Parotidectomy, a well-established surgical technique, is the only effective treatment for parotid tumors. The extent of surgery determines the type of parotidectomy performed, which can be extracapsular dissection, partial parotidectomy, superficial parotidectomy, or total parotidectomy [32-34]. To provide better exposure and enable delicate dissection to prevent facial nerve injury, these techniques are performed using either a Blair incision or a facelift incision. The most frequent complications following these procedures are facial nerve paresis and paralysis [35].
The hairline technique outlined herein provides surgeons with a straightforward method for locating tumors and the branches of the facial nerve. Furthermore, the resulting incision scars are not visible; even when a hypertrophic scar forms, it remains hidden beneath the hair [17,36]. The hairline approach in parotid surgery offers an advantage in that it allows for the safe dissection of tumors without causing injury to the facial nerve. This is enabled through the use of an endoscope, which provides magnification, and a neurological monitoring system.

Surgical techniques

The patients were placed in the supine position, with a pillow under the shoulder, while under general anesthesia. The neck was extended, and the head was rotated to the side opposite the lesion. Prior to draping, the locations of the mass, incision line, and working space were outlined using a marking pen. Subsequently, the skin preparation and draping procedures used in traditional parotid surgery were implemented. An incision of approximately 50–70 mm was made over the postero-inferior auricular scalp, 1 cm posterior to the hairline. The scalp flap was then elevated using Metzenbaum scissors and right-angle retractors.
The superficial layer of the parotid gland and the SCM muscle were exposed through anterior dissection of the scalp flap. Further dissection was carried out between the posterior section of the parotid gland and the SCM muscle. During this dissection, the peripheral branch of the facial nerve was identified using an endoscope and was gently retracted away from the tumor. Given that facial nerve damage is the most preventable adverse effect of this procedure, we employed a meticulous surgical technique. We utilized the NIM-Response 2.0 nerve-monitoring system (Xomed) to confirm the sections of the facial nerve, including peripheral branches. The magnified endoscopic view allowed us to clearly identify the branches of the nerve. Subsequently, we performed careful dissection of the tumor to avoid damage to the facial nerve.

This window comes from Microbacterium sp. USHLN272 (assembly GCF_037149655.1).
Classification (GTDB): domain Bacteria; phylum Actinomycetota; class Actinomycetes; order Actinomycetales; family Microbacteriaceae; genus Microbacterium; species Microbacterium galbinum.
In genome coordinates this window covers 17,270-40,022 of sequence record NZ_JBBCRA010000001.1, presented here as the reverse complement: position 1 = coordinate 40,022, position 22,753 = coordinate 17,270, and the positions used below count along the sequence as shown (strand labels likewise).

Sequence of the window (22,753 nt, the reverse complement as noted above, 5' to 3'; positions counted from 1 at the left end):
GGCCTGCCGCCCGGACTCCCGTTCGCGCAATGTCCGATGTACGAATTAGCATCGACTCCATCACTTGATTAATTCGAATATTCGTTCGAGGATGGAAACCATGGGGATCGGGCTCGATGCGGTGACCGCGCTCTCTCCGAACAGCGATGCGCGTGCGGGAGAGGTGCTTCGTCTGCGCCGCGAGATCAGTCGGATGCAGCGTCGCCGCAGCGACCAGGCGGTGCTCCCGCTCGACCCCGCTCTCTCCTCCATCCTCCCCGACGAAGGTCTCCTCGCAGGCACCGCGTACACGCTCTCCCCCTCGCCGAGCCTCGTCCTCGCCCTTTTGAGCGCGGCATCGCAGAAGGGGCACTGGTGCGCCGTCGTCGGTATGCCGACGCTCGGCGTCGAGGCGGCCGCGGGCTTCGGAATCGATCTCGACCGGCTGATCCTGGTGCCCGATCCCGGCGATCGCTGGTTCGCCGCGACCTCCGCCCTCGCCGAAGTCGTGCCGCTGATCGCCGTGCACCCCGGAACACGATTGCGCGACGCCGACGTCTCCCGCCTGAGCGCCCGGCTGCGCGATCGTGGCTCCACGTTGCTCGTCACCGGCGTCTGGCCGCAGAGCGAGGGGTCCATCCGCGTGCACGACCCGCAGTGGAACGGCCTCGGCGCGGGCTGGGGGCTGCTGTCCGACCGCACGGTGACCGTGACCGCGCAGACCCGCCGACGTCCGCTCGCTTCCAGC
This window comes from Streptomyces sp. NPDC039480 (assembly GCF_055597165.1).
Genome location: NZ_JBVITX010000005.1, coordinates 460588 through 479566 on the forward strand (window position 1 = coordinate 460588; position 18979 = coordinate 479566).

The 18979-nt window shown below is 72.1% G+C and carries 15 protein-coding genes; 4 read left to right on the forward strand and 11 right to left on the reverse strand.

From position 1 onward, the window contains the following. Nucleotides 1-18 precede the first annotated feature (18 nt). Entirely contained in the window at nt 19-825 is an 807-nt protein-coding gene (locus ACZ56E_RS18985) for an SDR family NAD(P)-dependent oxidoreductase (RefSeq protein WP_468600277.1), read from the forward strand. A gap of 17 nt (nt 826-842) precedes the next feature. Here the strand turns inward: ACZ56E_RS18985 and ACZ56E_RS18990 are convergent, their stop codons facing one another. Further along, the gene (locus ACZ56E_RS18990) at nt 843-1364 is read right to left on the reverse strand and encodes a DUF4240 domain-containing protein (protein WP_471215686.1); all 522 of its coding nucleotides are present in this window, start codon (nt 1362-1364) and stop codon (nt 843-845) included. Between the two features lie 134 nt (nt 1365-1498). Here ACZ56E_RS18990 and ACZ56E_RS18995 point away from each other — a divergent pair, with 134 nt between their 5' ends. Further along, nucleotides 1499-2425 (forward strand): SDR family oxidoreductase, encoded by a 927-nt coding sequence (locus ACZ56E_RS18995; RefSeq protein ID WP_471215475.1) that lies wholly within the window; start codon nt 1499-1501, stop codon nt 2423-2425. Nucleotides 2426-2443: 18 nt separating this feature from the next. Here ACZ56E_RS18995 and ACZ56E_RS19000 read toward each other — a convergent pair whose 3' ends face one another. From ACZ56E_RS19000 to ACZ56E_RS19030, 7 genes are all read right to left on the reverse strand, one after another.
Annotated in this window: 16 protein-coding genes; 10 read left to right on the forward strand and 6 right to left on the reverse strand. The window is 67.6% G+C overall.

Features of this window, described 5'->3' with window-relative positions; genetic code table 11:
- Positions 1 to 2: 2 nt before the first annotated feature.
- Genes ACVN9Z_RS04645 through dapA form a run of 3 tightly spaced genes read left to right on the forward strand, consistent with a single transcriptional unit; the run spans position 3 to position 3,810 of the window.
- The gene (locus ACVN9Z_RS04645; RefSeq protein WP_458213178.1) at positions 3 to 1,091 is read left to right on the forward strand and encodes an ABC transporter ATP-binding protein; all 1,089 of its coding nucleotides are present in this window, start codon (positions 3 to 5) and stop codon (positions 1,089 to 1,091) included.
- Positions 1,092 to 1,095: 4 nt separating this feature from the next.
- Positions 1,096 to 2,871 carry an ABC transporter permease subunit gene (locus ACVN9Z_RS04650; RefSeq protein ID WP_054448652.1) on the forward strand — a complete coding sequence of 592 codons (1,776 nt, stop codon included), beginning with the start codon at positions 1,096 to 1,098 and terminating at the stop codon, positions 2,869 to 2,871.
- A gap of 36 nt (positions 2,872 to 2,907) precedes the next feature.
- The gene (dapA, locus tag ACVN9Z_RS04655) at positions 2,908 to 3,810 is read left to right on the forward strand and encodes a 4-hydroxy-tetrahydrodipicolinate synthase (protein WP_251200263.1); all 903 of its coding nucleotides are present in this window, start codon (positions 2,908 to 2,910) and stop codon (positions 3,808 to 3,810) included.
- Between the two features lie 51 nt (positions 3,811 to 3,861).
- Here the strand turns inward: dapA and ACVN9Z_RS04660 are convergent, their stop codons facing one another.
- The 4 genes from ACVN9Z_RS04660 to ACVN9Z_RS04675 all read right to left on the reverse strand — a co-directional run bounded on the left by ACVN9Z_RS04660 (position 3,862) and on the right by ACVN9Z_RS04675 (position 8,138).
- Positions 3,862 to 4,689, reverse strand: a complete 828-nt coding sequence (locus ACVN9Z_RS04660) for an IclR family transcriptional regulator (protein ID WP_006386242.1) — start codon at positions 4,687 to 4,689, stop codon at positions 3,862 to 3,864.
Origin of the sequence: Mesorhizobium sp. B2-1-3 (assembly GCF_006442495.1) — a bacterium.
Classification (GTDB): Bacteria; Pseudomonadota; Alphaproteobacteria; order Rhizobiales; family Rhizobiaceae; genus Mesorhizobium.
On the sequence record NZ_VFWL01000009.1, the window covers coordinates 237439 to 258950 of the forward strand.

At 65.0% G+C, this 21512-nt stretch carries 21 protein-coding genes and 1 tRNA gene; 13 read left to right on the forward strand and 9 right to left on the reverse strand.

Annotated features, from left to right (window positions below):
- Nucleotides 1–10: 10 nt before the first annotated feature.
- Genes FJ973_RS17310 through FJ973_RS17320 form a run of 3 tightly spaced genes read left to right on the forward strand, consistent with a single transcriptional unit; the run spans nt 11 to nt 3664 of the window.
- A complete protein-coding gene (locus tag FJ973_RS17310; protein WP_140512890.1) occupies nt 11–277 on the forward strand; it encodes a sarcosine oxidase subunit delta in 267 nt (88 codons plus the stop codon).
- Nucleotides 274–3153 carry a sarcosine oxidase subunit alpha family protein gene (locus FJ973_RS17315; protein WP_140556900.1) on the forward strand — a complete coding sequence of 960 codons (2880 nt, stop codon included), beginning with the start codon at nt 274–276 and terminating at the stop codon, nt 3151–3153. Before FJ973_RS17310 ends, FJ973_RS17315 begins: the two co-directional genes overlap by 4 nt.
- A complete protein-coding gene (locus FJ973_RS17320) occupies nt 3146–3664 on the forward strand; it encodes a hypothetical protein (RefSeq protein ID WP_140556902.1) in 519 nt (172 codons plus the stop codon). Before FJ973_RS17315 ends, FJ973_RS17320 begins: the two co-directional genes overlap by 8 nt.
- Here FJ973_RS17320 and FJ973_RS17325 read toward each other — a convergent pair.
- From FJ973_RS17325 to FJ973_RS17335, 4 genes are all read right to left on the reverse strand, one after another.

The tumor was identified after successful dissection and subsequently extracted through the surgical wound. Wound irrigation and bleeding control were then performed (Fig. 4). After the insertion of a Hemovac drain through the hairline incision line, the incision was closed using interrupted sutures [17]. The described approach was performed in 18 surgical procedures. The median operation duration was 82.5±18.5 minutes, and the median incision length was 55±0.62 mm. All surgical wounds healed completely, with no complications such as skin flap necrosis, color changes, or hematomas. One patient (6%) experienced transient facial nerve palsy (House-Brackmann grade II) but recovered within 1 month.


Head and neck masses are typically identified through physical examination. Given the complex anatomical structures and important functions associated with the head and neck region, it is essential to preserve both the morphology and function in optimizing the effectiveness of surgical treatment [37-39]. Branchial cleft cyst presents as a unilateral swelling of the soft tissue, located on the lateral aspect of the neck and anterior to the SCM muscle. Approximately 95% of branchial anomalies are second branchial cleft abnormalities. The second branchial cleft is associated with the submandibular gland or is found in the anterior triangle of the neck [40,41].
The treatment of a branchial cleft cyst necessitates a profound understanding of the cyst’s embryogenesis. In the initial 6 to 7 weeks of fetal life, the fetal branchial arches form pockets within the ectodermal epithelium due to incomplete closure or obliteration. These pockets typically become filled during fetal development. However, if this filling process is inadequate, the pockets can evolve into cysts, sinuses, and fistulas [42].
For benign lesions in the head and neck region, surgical resection is often required. The conventional transcervical approach is a well-established surgical technique used for this purpose. However, this procedure can lead to scarring. While some scars may heal well and align with the neck’s natural wrinkles, others may develop into hypertrophic scars. Scarring in the head and neck regiJon can substantially impact social interactions. Therefore, surgeons should consider the potential postoperative cosmetic outcomes when performing operations in these areas [40].